Considering that fragmentation helps increase disk utilization, what is wrong with fragmentation?
Unfortunately, fragmentation decreases disk performance. When files are fragmented, the disk head must move from one area of the disk to another to read all of the fragments belonging to a file. The more fragmented a file is, and the more files there are on the disk, the worse disk performance gets as the disk head moves back and forth over the disk. [Pro95]
John Ruley, in an article for WINDOWS Magazine, ran a hard disk performance test on his NCR 486/33 running NT Server 3.5 using WINDOWS Magazine's NTHell version 2.0 benchmark program. He conducted a test of low-level, uncached performance using a 4 megabyte file and a test of cached performance using a 1 megabyte file. His results showed that while fragmentation has little effect on the uncached 4 megabyte file, it did have a significant effect on the cached 1 megabyte file. When severely fragmented, disk throughput was under 1.5 megabytes per second. After defragmentation, disk throughput improved to almost five megabytes per second. [Rul95]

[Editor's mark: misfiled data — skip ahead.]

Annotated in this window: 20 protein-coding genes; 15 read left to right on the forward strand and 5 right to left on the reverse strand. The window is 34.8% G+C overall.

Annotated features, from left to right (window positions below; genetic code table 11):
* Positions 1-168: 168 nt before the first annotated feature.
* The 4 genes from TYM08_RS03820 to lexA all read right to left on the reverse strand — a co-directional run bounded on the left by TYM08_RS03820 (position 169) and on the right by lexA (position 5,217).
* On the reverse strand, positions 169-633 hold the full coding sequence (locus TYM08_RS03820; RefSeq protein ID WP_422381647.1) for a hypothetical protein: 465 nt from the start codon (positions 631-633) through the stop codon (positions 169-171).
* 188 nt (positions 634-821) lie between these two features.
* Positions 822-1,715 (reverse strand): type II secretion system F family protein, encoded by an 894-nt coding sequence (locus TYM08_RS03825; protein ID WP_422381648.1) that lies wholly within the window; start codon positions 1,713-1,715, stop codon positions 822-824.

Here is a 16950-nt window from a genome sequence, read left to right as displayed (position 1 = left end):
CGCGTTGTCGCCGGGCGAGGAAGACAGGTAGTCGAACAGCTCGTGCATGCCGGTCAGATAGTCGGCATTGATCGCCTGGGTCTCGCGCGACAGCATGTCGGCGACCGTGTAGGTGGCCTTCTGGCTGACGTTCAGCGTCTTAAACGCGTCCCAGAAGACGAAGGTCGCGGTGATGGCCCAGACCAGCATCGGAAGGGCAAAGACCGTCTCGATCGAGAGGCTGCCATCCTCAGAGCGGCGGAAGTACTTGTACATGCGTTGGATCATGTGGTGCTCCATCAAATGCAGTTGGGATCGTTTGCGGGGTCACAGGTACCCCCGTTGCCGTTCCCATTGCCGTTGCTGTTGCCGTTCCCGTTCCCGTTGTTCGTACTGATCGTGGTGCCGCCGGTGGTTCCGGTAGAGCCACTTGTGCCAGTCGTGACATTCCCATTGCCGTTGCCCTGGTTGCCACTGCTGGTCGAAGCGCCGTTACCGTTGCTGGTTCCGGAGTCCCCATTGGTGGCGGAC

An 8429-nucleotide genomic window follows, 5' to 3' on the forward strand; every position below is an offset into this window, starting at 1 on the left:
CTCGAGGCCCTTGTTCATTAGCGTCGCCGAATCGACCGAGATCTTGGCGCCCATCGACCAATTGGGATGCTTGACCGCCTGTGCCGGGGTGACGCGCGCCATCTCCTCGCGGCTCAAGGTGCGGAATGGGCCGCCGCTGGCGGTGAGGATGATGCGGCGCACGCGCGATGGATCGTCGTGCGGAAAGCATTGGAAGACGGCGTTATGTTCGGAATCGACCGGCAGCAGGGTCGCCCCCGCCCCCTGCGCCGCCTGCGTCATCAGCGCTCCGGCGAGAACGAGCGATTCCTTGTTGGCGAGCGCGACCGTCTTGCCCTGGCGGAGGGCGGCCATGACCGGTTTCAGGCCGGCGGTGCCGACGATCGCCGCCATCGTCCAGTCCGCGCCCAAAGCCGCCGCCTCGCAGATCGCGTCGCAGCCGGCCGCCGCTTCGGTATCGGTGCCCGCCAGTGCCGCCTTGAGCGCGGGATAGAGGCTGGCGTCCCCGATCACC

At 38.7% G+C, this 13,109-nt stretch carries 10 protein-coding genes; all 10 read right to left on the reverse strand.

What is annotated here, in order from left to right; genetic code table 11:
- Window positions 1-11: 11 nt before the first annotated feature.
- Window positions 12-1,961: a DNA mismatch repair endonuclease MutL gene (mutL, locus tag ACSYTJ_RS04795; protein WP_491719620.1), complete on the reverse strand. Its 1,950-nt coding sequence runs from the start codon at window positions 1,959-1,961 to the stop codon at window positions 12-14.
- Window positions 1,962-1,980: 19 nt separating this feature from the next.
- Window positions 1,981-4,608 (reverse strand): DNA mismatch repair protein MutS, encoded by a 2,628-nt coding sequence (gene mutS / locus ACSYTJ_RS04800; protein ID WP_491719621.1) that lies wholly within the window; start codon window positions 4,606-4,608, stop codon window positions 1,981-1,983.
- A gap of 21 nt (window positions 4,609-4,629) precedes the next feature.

Fortunately, there are solutions to this problem. The HPFS and NTFS file systems, used by IBM OS/2 and Windows NT respectively, try to find a contiguous block of free disk space big enough for a file. If there isn't a large enough block of free disk space anywhere on the disk, then HPFS and NTFS fragments the file. [Pro95] Another solution is to use one of the available disk defragmentation programs. The next few sections describe some of these programs.